February 23rd, 2005

tofu steak

My boyfriend just got back from miami and he had japanese tofu steaks while he was there. Last time I went to miami I had some too...I would love to make these at home...does anyone have a recipe to make these? I'm not sure what they marinade it in or how they make it so compressed and chewy.

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Hi everyone! I'm new here so sorry if something similar has been posted before. I tried to make seitan for the first time yesterday and it turned out pretty bad, it was very rubbery. Any suggestions on how to prevent this? I read that the temperature of water you rinse with could effect the texture but I'm not sure which I was supposed to avoid. I used luke warm-ish but apparently that was wrong.

Thanks in advance. <3
  • rincaro

Pressure Cooker = Love

Well, making risotto in it is pretty much the best thing ever. I looked in the memories, not much information. Other than beans, what do you cook in yours?

I've been making the basic pressure cooker risotto out of Passionate Vegetarian (veganized of course) and adding saffron and broccoli. What else do you add to your risotto to make it "dinner"?
me- montana

Pizza dough that doesn't need to rise?

Any one have any good recipes for pizza dough that doesn't need to rise? I'm hungry and don't want to wait an anywhere from fortyfive minutes to an hour and half just to have my pizza.


ps. anyone else have a strange need to include nutritional yeast in everything they make?
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  • helmine

Think I may actually like this better than chili

Not yet being a devotee of tvp, tsp, seitan, etc., I make my chili with beans, etc. This has more chewy, stewy goodness. And god knows it's fast. Posole is often served with condiment trays-- pepper, tomato, bakon bits, raisins, cilantro, nuts, or at least it was when my old boyfriend served it, back in the chicken eating days.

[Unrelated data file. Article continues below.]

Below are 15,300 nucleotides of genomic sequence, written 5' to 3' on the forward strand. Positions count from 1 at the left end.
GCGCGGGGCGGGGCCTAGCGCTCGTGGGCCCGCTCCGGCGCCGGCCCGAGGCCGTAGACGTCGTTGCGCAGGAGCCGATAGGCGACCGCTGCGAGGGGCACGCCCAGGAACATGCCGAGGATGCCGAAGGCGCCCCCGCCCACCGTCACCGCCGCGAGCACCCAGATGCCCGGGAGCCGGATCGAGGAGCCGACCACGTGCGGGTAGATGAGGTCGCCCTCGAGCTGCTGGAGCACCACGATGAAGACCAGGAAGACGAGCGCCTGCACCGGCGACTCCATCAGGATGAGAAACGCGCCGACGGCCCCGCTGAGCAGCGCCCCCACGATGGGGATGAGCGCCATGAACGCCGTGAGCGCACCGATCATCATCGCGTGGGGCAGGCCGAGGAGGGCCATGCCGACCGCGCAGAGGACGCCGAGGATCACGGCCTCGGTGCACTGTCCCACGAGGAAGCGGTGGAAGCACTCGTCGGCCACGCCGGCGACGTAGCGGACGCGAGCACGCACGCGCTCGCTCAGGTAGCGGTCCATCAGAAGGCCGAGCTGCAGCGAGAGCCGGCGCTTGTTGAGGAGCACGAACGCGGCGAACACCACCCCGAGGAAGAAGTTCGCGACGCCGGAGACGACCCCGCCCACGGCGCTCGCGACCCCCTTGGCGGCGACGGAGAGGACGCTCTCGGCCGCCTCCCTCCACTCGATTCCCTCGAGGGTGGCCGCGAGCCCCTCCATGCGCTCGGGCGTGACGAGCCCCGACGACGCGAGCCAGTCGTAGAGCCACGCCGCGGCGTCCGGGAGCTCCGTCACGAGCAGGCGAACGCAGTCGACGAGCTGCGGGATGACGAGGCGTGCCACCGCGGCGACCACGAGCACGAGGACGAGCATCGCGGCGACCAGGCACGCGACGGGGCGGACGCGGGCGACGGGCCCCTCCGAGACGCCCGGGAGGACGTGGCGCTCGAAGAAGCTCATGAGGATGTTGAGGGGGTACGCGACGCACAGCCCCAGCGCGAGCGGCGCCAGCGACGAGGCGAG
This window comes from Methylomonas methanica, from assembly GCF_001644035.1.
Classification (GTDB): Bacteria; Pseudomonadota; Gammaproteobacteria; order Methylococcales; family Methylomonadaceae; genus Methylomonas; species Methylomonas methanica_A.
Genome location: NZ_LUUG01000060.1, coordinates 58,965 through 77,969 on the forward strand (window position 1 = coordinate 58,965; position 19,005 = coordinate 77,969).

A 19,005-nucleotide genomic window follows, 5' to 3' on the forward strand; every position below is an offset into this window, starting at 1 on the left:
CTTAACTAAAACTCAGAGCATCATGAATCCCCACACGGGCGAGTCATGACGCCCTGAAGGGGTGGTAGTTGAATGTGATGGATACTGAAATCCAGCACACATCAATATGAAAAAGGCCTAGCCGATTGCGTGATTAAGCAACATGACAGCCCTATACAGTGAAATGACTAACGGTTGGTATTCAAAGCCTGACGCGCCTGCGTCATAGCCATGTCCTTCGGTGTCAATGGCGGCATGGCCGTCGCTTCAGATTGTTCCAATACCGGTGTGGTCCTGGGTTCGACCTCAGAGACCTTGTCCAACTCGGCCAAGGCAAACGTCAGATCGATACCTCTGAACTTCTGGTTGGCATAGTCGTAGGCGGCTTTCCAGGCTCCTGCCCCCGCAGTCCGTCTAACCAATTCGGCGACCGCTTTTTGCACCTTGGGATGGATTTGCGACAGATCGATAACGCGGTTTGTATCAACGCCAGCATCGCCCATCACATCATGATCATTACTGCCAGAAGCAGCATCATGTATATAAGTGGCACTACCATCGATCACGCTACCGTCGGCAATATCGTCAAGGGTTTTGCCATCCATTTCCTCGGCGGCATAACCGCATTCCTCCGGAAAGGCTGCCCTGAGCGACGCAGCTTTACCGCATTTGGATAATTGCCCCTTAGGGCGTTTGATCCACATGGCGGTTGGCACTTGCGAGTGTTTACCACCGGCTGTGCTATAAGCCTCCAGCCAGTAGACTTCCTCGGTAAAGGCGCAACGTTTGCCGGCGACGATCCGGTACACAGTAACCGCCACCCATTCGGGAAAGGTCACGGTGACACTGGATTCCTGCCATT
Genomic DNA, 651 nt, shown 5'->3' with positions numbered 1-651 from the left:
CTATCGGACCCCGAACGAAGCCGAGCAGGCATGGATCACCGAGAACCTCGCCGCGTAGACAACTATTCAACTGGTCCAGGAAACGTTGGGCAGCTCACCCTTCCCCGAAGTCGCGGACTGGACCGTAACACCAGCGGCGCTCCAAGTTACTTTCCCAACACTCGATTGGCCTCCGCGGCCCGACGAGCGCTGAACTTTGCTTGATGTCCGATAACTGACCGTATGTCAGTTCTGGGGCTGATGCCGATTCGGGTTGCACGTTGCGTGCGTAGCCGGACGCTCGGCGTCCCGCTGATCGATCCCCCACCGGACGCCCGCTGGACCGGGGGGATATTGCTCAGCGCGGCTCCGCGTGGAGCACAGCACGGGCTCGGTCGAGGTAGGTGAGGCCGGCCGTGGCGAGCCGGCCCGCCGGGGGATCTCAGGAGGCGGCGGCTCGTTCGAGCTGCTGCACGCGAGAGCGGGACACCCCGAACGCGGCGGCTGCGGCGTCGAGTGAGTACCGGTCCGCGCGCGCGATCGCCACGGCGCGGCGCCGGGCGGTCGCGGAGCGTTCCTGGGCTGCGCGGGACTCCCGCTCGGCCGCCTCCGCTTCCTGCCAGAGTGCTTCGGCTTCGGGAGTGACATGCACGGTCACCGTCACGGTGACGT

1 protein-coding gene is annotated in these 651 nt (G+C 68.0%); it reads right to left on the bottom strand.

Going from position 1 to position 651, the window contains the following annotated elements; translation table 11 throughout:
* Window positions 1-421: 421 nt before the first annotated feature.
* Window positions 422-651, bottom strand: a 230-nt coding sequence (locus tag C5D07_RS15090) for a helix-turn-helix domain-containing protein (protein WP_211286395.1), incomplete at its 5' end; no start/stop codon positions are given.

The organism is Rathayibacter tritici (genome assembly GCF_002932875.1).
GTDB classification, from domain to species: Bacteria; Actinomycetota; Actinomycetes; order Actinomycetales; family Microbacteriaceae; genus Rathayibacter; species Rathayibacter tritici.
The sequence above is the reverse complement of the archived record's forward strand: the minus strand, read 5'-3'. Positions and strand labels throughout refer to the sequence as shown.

Posole (recipe from Lorna Sass, Shortcut Vegetarian) makes 3-4 servings

I've named this bean-and-vegetable stew posole, because it is based on teh starchy large-kernel corn that goes by that name in southwestern kitchens. In the East, posole is known as hominy. By any name, it has a delightfully chewy texture and subtle corn flavor. You'll find canned cooked hominy in most supermarkets (usually among the Goya products.) It's quite salty, so be sure to rinse it well. Set a bottle of Tabasco or other hot sauce on the table for those with asbestos tongues.

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  • lavajin

Potato-Spinach-Tofu Casserole

I don't have a pic 'cause the camera's batteries are dead, but this is what I just made, and it turned out quite nummiful!

2 large potatoes, sliced 1/4 inch thick
1 box frozen spinach, thawed (about 20 min in microwave at 20 percent power)
1 small zucchini, thinly sliced
3 slices onion, broken into rings (more or less if desired)
1 brick firm tofu
1/4 cup nutritional yeast
2 Tbsp olive oil, plus enough to lightly coat small casserole pan)
2 Tbsp. minced garlic (dried - about 4-6 cloves fresh)
2 Tbsp water (if needed)
1 tsp. rosemary
salt to taste
unsweetened soymilk

Preheat oven to 375. Crumble tofu into food processor, add nut. yeast, garlic, rosemary (or preferred spices), salt, and oil. Blend until smooth and ricotta-esque, adding water if needed for consistency.

Lightly coat small casserole - 2 or 3 quart? - with olive oil. Line with potato slices. Layer onion, spinach, zucchini,spread 1/2 tofu "ricotta" over it, add another layer of potato, and repeat.

Slowly pour soymilk over everything until dish is almost full. Place in oven on a cookie sheet or foil to catch drips. Bake covered for 1 hour, then uncovered for 1/2 hour.

Voila! Potato-Spinach-Tofu Casserole Thingy!
lil weak baby


I am a member of Amnesty International at UT Austin and this weekend we are having a potluck, unfortunately I am the only vegan member of the UT group, but the host decided that if I sent him a recipe, he would try his hand at it. This is very cool of him to do, so I don't want to burden him with anything truly obscure, but at the same time I regard this event as a way to promote veganism, especially the very tasty food we eat! Taking the "soap-box" aspect of this event into consideration, I don't want him to cook something plain like spaghetti or falafel that anyone can get anywhere either.

I haven't cooked in ages (I live in a dorm) but this guy probably has all the necessary tools to make what one would usually make in the kitchen.

So, what is something that is out of the ordinary but does not rely on obscure ingredients and intensive kitchen-labor?

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